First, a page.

The flywheels are totally different between the manual and automatic tranny's. It
doesn't rule out an out of balance torque converter or possibly a flexplate.

Tim Bowman
Burien, WA
71 F100


Rich Wrote:

I am also having a vibration problem. I have a 1976
F250 with a 390GT and a C-6. It originally had a
manual tranny and I think that the old owner didn't
bother to change flywheels. I haven't checked it yet,
but I believe that it has a manual wheel. When it was
in the shop, I asked the mechanic what he thought and
he said it was probably the flywheel. It dissapears at
1800 RPM+ but at anything underneath that, it shakes
rather violently. Any insight would be appreciated.



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Date: Sun, 31 Oct 1999 09:52:06 -0800
From: "S.Harkema"
Subject: FTE 61-79 - Divorced t-case/Engine war round 10/ch*vy owner/400

>I've never had a divorced xfer case truck so don't know how the linkage
>worked

I have owned two.A 61 and a 76

>but it seems to me that this linkage from any divorced setup would be
>adaptable to your setup?

The shift lever attaches to a special tail shaft on the 4spd

>Obviously, if it's divorced there is no adapter,
>the tranny undoubtedly is a standard tail shaft type

The tail shaft also has no speedo cable provision.Speedo attaches to
T-case


>so there is no adapter,
>therefore the linkage had to attach somewhere else?

The original poster put a auto in a 72 4spd truck.Being that as far as I
know Ford never built a auto/divorced t-case equiped truck and the
t-case shifter attaches to the trans we have a stickey wicket indeed.


>Hate, Hate, Hate........:-) Everyone knows 460's rule :-)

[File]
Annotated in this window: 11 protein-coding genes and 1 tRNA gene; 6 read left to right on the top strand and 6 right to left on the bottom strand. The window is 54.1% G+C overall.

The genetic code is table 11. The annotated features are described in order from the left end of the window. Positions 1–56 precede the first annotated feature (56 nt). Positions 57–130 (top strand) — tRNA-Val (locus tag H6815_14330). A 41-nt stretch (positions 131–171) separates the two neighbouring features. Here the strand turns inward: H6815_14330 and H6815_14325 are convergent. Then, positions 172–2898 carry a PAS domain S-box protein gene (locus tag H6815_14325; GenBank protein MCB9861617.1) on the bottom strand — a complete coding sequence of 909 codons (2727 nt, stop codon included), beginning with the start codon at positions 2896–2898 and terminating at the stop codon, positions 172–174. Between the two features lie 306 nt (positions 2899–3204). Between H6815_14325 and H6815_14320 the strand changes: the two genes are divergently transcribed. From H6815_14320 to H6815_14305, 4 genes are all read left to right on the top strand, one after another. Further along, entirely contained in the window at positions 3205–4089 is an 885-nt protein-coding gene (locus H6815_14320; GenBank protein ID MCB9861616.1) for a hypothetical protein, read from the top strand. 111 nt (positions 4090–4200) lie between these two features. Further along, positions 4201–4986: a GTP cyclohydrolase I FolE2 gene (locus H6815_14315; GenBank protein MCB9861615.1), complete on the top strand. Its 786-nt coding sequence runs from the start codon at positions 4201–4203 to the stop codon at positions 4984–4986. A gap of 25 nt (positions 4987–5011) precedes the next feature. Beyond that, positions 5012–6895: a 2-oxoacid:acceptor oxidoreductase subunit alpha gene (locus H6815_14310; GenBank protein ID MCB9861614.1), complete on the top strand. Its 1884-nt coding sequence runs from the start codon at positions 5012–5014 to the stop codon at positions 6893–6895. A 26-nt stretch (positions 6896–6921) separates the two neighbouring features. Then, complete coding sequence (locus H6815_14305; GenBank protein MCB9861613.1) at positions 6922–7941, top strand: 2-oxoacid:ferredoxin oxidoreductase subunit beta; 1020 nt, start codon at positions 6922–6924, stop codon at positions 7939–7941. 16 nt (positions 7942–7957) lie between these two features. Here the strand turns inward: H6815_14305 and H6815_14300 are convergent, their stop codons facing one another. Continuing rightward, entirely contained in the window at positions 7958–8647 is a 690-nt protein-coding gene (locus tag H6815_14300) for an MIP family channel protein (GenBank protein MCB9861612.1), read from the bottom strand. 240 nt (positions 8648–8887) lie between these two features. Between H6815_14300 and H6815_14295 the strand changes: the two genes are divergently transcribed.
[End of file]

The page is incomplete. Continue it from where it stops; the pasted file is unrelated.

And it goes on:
I own a 460 powered 84 and a 428 powered 76.
Like both but I'm kinda partial to my 428

>Ok, the only FE I recall that got a bad rap was the 406, something

Know a guy who ran a 406 in his flat bottom boat for years and never had
any trouble.Only reason he took it out was he found a 427.

>You can blow up any engine if you try hard enough and you can make any >engine run strong if you try hard enough but some engines are easier to >make power with such as the FE and 460 :-)

460 wins in the aftermarket availability.

>Not sure why the 390's burn valves

Burn valves,bend push rods same old FE slams.Never had a problem with
either one on my FEs.
Brother burnt a valve on his old 360 at 120,000 miles
He didn't think a valve job at over 100,000 was big deal tho.

>but wonder if it has anything to do with unleaded gas? Hardened seats
>weren't around untill about 73 as I recall?

His was a 73


>Guess I just can't figure how you burn valves if they are adjusted
>properly and mixture is correct for the application?

My dad has owned 7 FEs in 3 trucks,my brother had 2 in his 73,
I have had 3 in my 76 and 2 in a 61.
Thats 14 FEs.1 burnt exhaust valve 0 bent push rods.
Not a bad average.


>Suddenly his tune changes. Well, if I go home and get my
silveradough,

That kind always has a faster truck"at home"